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Ashland art committee selects Seattle artist's work

A piece by Seattle artist Susan Zoccola will greet visitors and locals as they enter downtown if Ashland City Council approves the recommendation of the Public Arts Commission in its choice for the Gateway Island public art project.

Zoccola’s "Gather," a modern piece 20 feet tall, will stand near the intersection of Siskiyou Boulevard and East Main streets in front of the Ashland library. Zoccola, whose large-scale public installations appear across the country, said she was thrilled about the selection.

“It was a pretty tough competition, and the other artists did a great job, too," she said Monday after she was notified of her artwork's selection. "You never know how things are going to land, so I’m just thrilled. I really had this strong connection to the city, you know? I’m crazy about Ashland. And I really like the piece, so it’s all just really cool.”

The Gateway Island was set aside by the city as a place for public art more than a decade ago. Gathering input on the project and procuring funds has taken time. The Public Arts Commission receives 3 percent of the city’s lodging tax to put toward public art. Given the prominence of the Gateway Island, the commission elected to save funds for seven years to pay for a creation that would be appropriate for the space.

Commission Chairman Margaret Garrington said the scale of the piece had to be large.

“This project has been seven years in the works," she said. "We didn’t want to have a small piece here, and a small piece there. We wanted something large that would really stand out when you come into downtown.”

Zoccola said her time in Ashland helped shape the piece. She was in close contact with the Public Arts Commission, which provided word plots that had been generated during the public input process and offered insight into the qualities the community wanted in the piece. She said she took many photos during her visits to the Rogue Valley.

“My process is very intuitive, so I visited Ashland, spent time here," Zoccola recalled. "I took a lot of pictures. So I’ve got pictures of Ashland all over my studio and they kind of just worked at the back of my mind and different ideas came up. The imagery I came up with was warm and welcoming, and community. And there was also problem-solving regarding what that particular space wanted.”

Zoccola says part of that problem-solving had to do with the fact that many, if not most, viewers of the piece would be seeing it from a car, rather than on foot.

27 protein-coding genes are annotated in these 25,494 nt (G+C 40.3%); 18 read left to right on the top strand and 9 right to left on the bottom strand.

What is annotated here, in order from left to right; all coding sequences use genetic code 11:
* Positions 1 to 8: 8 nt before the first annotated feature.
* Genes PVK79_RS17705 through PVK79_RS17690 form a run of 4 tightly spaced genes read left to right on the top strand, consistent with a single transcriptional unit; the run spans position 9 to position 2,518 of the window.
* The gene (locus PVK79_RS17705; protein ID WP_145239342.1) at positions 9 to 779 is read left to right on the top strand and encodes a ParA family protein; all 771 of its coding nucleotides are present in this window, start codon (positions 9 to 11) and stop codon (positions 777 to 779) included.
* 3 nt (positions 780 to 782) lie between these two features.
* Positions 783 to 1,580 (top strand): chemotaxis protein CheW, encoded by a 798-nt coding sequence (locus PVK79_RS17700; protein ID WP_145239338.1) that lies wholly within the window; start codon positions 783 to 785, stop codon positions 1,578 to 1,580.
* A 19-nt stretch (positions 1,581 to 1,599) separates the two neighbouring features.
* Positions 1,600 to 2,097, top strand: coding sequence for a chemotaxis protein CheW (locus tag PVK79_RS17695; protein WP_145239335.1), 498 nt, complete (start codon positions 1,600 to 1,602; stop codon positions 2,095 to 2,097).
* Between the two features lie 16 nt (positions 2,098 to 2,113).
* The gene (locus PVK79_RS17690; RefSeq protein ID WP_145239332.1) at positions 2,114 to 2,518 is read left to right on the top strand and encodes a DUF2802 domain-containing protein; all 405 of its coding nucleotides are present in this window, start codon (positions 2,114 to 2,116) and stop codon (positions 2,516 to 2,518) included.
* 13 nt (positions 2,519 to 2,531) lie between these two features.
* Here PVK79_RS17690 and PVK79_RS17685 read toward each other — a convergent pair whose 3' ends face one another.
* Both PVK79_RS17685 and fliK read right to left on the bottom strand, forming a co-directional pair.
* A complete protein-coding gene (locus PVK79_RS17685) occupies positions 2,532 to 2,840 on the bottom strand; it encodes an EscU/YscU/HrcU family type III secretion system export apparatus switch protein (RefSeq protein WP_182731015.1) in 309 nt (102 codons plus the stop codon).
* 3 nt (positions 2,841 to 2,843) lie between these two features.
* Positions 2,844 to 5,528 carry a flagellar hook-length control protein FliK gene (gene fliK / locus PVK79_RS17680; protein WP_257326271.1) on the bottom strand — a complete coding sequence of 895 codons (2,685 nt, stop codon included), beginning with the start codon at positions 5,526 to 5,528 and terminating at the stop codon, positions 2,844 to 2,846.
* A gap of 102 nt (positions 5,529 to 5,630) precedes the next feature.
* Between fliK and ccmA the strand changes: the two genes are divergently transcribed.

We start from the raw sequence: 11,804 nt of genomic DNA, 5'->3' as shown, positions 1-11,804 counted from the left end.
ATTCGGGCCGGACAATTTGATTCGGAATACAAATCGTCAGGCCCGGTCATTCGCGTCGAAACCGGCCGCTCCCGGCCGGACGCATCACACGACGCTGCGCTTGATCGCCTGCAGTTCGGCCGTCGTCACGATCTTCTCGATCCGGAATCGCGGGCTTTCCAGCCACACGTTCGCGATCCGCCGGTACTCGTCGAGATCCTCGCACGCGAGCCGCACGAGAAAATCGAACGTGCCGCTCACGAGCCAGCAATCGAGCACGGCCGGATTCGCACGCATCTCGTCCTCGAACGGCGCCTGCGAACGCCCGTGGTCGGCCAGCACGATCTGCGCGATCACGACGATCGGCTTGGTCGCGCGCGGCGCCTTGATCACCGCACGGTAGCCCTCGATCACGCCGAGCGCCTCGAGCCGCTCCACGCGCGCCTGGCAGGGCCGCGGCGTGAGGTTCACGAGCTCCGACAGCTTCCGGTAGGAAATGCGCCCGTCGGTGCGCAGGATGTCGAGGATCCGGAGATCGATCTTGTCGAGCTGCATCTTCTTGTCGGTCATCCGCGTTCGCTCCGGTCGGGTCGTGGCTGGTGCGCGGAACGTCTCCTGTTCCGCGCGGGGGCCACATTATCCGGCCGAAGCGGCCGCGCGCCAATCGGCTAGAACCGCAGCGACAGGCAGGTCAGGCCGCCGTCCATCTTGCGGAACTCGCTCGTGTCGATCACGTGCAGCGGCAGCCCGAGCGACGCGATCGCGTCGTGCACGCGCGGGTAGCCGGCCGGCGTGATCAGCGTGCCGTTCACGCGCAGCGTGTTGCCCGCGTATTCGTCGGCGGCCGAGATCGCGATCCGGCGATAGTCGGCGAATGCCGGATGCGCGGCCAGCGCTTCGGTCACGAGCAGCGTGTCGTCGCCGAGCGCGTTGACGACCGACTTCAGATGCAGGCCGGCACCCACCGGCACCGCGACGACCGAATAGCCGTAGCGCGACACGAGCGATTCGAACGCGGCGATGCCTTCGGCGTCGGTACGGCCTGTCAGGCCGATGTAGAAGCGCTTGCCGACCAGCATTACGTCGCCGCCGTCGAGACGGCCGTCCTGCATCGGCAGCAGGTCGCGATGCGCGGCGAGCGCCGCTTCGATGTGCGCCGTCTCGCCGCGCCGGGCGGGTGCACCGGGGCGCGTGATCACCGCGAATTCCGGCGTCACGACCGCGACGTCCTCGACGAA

“I wanted it to be big enough that it was going to be visible from the cars and from a little bit of a distance, but not so big that it would be scary to sit by.”

Zoccola said she wants the piece to draw people in for a closer look, with visual appeal from afar, and change as people approach it.

Zoccola said the thoroughness of the selection process was somewhat unusual: artists were given a full year to develop proposals. She said the city’s collection of input on the qualities the piece should have was invaluable.

“Ideally, I like making pieces that are very site-specific and that make sense for the place they are going to live," she said. "So I feel like my job as an artist and my opportunity as an artist is to intuit what people who live there are going to like. So this grew out of that process.”

It’s a mode of working that resonated with the seven-member committee appointed by the Public Arts Commission to make the final decision. Selection committee member John Davis, former owner of Davis and Klein Gallery in Ashland, said he loved Zoccola’s intuitive approach to art.

“When I ran an art gallery, I would look at an artist’s work," Davis said, "and I would say, ‘Is this artist speaking with a unique voice? Does this artist have a world view that is their's alone?’ And that’s what I saw in this work.”

The piece, a light framework of curving metal covered in a colored patina, will soon move from the design phase to construction, assuming it gets the expected final approval. 

“There still needs to be some fine-tuning in a way," Zoccola said. "They selected this piece, and I’m excited about it, but there are some questions about orientation. ... And also fine-tuning the coloration. I suggested a palette, but that can all be fine-tuned as well. I just want to make sure it is where everybody wants it to be.”

Zoccola said she will work with fabricators in Utah to construct the sculpture. While she won’t be welding the piece herself, she said she will work closely with the production facility.

“I’m there, and we make the decisions together, and then they do the welding," she said, "because they weld way better than I do. Some artists just do the drawing and send it off, but I like to go and be part of that process. To try different processes. Especially with coloration.”

The selection committee’s decision will pass to the Public Art Commission, which will forward the recommendation to City Council for final approval. The piece is expected to be completed by fall 2016.

Alec Dickinson is an Ashland freelancer. Reach him at AlecAlaska@gmail.com.

An artist's conception shows the 20-foot-tall artwork chosen by a selection committee to sit in a park area near the Ashland library. SUBMITTED IMAGE